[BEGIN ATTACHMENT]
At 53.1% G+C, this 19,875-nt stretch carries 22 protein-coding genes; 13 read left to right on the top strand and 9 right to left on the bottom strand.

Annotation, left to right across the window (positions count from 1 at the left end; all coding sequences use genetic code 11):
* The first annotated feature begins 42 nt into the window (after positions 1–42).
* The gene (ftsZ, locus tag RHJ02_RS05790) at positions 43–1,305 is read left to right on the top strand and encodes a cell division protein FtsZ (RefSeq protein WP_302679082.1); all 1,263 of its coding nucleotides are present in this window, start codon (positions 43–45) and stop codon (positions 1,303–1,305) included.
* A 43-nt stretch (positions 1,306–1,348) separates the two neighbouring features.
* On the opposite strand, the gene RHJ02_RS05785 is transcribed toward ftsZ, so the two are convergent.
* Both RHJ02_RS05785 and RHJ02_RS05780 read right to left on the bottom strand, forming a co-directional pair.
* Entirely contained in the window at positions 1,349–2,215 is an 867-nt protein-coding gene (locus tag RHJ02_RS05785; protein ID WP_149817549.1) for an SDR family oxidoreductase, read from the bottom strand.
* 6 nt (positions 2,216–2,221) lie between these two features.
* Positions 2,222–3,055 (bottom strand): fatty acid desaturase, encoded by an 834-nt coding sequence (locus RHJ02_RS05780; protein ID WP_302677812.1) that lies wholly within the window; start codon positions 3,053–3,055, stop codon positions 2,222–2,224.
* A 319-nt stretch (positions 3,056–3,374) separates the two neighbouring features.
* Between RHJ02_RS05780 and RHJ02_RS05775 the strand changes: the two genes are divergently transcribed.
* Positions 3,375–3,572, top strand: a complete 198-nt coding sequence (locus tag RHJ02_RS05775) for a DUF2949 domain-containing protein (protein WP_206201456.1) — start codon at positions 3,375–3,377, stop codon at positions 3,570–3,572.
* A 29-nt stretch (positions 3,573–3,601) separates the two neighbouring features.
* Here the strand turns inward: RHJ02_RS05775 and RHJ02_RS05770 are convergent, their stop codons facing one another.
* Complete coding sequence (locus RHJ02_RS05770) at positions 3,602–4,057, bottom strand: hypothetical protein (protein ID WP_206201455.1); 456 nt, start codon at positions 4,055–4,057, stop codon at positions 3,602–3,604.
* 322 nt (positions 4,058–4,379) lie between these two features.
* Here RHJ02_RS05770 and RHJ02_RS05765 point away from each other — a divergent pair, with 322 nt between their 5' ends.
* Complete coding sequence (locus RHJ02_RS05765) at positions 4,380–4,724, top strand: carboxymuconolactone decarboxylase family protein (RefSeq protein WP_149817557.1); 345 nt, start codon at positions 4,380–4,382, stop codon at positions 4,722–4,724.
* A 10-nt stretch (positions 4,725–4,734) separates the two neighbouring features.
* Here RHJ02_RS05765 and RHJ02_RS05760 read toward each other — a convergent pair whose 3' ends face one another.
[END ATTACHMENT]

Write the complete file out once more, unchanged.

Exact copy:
At 53.1% G+C, this 19,875-nt stretch carries 22 protein-coding genes; 13 read left to right on the top strand and 9 right to left on the bottom strand.

Annotation, left to right across the window (positions count from 1 at the left end; all coding sequences use genetic code 11):
* The first annotated feature begins 42 nt into the window (after positions 1–42).
* The gene (ftsZ, locus tag RHJ02_RS05790) at positions 43–1,305 is read left to right on the top strand and encodes a cell division protein FtsZ (RefSeq protein WP_302679082.1); all 1,263 of its coding nucleotides are present in this window, start codon (positions 43–45) and stop codon (positions 1,303–1,305) included.
* A 43-nt stretch (positions 1,306–1,348) separates the two neighbouring features.
* On the opposite strand, the gene RHJ02_RS05785 is transcribed toward ftsZ, so the two are convergent.
* Both RHJ02_RS05785 and RHJ02_RS05780 read right to left on the bottom strand, forming a co-directional pair.
* Entirely contained in the window at positions 1,349–2,215 is an 867-nt protein-coding gene (locus tag RHJ02_RS05785; protein ID WP_149817549.1) for an SDR family oxidoreductase, read from the bottom strand.
* 6 nt (positions 2,216–2,221) lie between these two features.
* Positions 2,222–3,055 (bottom strand): fatty acid desaturase, encoded by an 834-nt coding sequence (locus RHJ02_RS05780; protein ID WP_302677812.1) that lies wholly within the window; start codon positions 3,053–3,055, stop codon positions 2,222–2,224.
* A 319-nt stretch (positions 3,056–3,374) separates the two neighbouring features.
* Between RHJ02_RS05780 and RHJ02_RS05775 the strand changes: the two genes are divergently transcribed.
* Positions 3,375–3,572, top strand: a complete 198-nt coding sequence (locus tag RHJ02_RS05775) for a DUF2949 domain-containing protein (protein WP_206201456.1) — start codon at positions 3,375–3,377, stop codon at positions 3,570–3,572.
* A 29-nt stretch (positions 3,573–3,601) separates the two neighbouring features.
* Here the strand turns inward: RHJ02_RS05775 and RHJ02_RS05770 are convergent, their stop codons facing one another.
* Complete coding sequence (locus RHJ02_RS05770) at positions 3,602–4,057, bottom strand: hypothetical protein (protein ID WP_206201455.1); 456 nt, start codon at positions 4,055–4,057, stop codon at positions 3,602–3,604.
* 322 nt (positions 4,058–4,379) lie between these two features.
* Here RHJ02_RS05770 and RHJ02_RS05765 point away from each other — a divergent pair, with 322 nt between their 5' ends.
* Complete coding sequence (locus RHJ02_RS05765) at positions 4,380–4,724, top strand: carboxymuconolactone decarboxylase family protein (RefSeq protein WP_149817557.1); 345 nt, start codon at positions 4,380–4,382, stop codon at positions 4,722–4,724.
* A 10-nt stretch (positions 4,725–4,734) separates the two neighbouring features.
* Here RHJ02_RS05765 and RHJ02_RS05760 read toward each other — a convergent pair whose 3' ends face one another.